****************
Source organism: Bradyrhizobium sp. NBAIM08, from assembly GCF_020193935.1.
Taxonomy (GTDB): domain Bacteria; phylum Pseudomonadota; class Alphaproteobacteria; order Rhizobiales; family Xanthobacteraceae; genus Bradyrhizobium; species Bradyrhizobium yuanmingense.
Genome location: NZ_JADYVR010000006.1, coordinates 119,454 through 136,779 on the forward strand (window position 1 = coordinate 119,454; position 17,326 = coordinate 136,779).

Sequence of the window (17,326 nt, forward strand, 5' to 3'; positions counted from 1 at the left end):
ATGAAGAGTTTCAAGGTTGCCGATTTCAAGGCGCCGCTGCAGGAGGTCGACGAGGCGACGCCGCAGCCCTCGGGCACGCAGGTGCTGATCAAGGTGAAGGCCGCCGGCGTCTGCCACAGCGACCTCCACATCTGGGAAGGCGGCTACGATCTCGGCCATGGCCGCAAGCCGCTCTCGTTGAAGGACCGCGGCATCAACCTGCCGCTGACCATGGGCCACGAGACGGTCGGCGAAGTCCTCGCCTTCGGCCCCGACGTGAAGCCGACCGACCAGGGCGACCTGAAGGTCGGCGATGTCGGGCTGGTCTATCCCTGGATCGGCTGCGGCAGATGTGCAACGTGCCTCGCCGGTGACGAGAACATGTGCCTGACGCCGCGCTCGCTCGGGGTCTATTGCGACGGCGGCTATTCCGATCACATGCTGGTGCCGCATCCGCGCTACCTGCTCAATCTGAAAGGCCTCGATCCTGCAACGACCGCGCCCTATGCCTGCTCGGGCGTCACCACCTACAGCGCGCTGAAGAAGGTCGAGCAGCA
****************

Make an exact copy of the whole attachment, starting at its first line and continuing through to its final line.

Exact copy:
Source organism: Bradyrhizobium sp. NBAIM08, from assembly GCF_020193935.1.
Taxonomy (GTDB): domain Bacteria; phylum Pseudomonadota; class Alphaproteobacteria; order Rhizobiales; family Xanthobacteraceae; genus Bradyrhizobium; species Bradyrhizobium yuanmingense.
Genome location: NZ_JADYVR010000006.1, coordinates 119,454 through 136,779 on the forward strand (window position 1 = coordinate 119,454; position 17,326 = coordinate 136,779).

Sequence of the window (17,326 nt, forward strand, 5' to 3'; positions counted from 1 at the left end):
ATGAAGAGTTTCAAGGTTGCCGATTTCAAGGCGCCGCTGCAGGAGGTCGACGAGGCGACGCCGCAGCCCTCGGGCACGCAGGTGCTGATCAAGGTGAAGGCCGCCGGCGTCTGCCACAGCGACCTCCACATCTGGGAAGGCGGCTACGATCTCGGCCATGGCCGCAAGCCGCTCTCGTTGAAGGACCGCGGCATCAACCTGCCGCTGACCATGGGCCACGAGACGGTCGGCGAAGTCCTCGCCTTCGGCCCCGACGTGAAGCCGACCGACCAGGGCGACCTGAAGGTCGGCGATGTCGGGCTGGTCTATCCCTGGATCGGCTGCGGCAGATGTGCAACGTGCCTCGCCGGTGACGAGAACATGTGCCTGACGCCGCGCTCGCTCGGGGTCTATTGCGACGGCGGCTATTCCGATCACATGCTGGTGCCGCATCCGCGCTACCTGCTCAATCTGAAAGGCCTCGATCCTGCAACGACCGCGCCCTATGCCTGCTCGGGCGTCACCACCTACAGCGCGCTGAAGAAGGTCGAGCAGCA